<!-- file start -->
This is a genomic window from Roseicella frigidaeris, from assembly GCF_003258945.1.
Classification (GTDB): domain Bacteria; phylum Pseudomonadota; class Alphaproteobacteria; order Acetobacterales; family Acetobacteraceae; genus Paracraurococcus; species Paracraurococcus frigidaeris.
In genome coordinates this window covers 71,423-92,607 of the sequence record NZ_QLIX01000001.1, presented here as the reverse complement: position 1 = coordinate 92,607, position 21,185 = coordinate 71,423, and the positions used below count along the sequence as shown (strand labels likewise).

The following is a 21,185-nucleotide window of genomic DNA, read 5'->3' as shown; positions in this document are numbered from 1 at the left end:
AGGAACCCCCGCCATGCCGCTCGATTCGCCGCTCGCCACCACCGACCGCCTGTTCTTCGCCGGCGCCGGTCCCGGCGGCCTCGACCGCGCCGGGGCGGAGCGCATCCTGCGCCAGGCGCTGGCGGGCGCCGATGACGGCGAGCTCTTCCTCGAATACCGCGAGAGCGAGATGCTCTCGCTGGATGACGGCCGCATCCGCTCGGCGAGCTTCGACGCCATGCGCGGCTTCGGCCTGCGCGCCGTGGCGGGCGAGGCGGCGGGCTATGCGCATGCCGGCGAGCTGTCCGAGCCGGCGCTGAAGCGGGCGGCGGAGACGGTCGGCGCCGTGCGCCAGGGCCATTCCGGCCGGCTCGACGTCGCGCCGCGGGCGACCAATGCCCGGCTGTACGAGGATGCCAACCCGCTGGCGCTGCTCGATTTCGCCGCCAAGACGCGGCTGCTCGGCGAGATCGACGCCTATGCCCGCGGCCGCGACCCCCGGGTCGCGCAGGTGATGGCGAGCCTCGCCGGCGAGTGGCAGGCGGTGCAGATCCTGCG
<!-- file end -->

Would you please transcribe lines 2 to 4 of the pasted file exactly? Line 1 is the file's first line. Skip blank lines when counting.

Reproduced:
Classification (GTDB): domain Bacteria; phylum Pseudomonadota; class Alphaproteobacteria; order Acetobacterales; family Acetobacteraceae; genus Paracraurococcus; species Paracraurococcus frigidaeris.
In genome coordinates this window covers 71,423-92,607 of the sequence record NZ_QLIX01000001.1, presented here as the reverse complement: position 1 = coordinate 92,607, position 21,185 = coordinate 71,423, and the positions used below count along the sequence as shown (strand labels likewise).

The following is a 21,185-nucleotide window of genomic DNA, read 5'->3' as shown; positions in this document are numbered from 1 at the left end: